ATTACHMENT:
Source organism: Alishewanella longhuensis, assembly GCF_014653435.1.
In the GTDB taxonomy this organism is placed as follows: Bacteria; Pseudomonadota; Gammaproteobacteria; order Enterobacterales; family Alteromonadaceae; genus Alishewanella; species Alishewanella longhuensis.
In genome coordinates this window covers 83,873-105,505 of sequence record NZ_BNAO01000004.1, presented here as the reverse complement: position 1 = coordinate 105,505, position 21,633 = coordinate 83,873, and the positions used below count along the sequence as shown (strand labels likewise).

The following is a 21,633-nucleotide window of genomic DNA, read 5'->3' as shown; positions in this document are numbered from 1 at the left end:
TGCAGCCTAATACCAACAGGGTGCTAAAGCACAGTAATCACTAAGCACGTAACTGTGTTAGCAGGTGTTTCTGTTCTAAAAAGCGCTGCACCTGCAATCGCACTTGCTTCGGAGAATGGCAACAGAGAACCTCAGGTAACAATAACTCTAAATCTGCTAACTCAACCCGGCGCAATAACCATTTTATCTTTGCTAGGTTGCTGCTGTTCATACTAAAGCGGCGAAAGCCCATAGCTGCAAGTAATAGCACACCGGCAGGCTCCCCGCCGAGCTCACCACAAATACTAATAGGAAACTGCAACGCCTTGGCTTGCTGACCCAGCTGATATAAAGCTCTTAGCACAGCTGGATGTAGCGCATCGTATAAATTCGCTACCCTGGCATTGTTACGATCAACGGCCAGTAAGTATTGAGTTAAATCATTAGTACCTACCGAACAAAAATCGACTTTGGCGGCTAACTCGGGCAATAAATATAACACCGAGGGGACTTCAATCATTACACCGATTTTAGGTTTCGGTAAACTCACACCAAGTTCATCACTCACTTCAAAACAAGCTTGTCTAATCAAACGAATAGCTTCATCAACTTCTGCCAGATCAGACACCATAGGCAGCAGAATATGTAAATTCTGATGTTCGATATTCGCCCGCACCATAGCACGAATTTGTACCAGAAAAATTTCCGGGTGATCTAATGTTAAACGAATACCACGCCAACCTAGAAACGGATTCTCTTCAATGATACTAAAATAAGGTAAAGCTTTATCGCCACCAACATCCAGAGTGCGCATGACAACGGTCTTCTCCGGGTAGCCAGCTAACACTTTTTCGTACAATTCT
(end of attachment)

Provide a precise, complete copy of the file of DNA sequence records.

Source organism: Alishewanella longhuensis, assembly GCF_014653435.1.
In the GTDB taxonomy this organism is placed as follows: Bacteria; Pseudomonadota; Gammaproteobacteria; order Enterobacterales; family Alteromonadaceae; genus Alishewanella; species Alishewanella longhuensis.
In genome coordinates this window covers 83,873-105,505 of sequence record NZ_BNAO01000004.1, presented here as the reverse complement: position 1 = coordinate 105,505, position 21,633 = coordinate 83,873, and the positions used below count along the sequence as shown (strand labels likewise).

The following is a 21,633-nucleotide window of genomic DNA, read 5'->3' as shown; positions in this document are numbered from 1 at the left end:
TGCAGCCTAATACCAACAGGGTGCTAAAGCACAGTAATCACTAAGCACGTAACTGTGTTAGCAGGTGTTTCTGTTCTAAAAAGCGCTGCACCTGCAATCGCACTTGCTTCGGAGAATGGCAACAGAGAACCTCAGGTAACAATAACTCTAAATCTGCTAACTCAACCCGGCGCAATAACCATTTTATCTTTGCTAGGTTGCTGCTGTTCATACTAAAGCGGCGAAAGCCCATAGCTGCAAGTAATAGCACACCGGCAGGCTCCCCGCCGAGCTCACCACAAATACTAATAGGAAACTGCAACGCCTTGGCTTGCTGACCCAGCTGATATAAAGCTCTTAGCACAGCTGGATGTAGCGCATCGTATAAATTCGCTACCCTGGCATTGTTACGATCAACGGCCAGTAAGTATTGAGTTAAATCATTAGTACCTACCGAACAAAAATCGACTTTGGCGGCTAACTCGGGCAATAAATATAACACCGAGGGGACTTCAATCATTACACCGATTTTAGGTTTCGGTAAACTCACACCAAGTTCATCACTCACTTCAAAACAAGCTTGTCTAATCAAACGAATAGCTTCATCAACTTCTGCCAGATCAGACACCATAGGCAGCAGAATATGTAAATTCTGATGTTCGATATTCGCCCGCACCATAGCACGAATTTGTACCAGAAAAATTTCCGGGTGATCTAATGTTAAACGAATACCACGCCAACCTAGAAACGGATTCTCTTCAATGATACTAAAATAAGGTAAAGCTTTATCGCCACCAACATCCAGAGTGCGCATGACAACGGTCTTCTCCGGGTAGCCAGCTAACACTTTTTCGTACAATTCT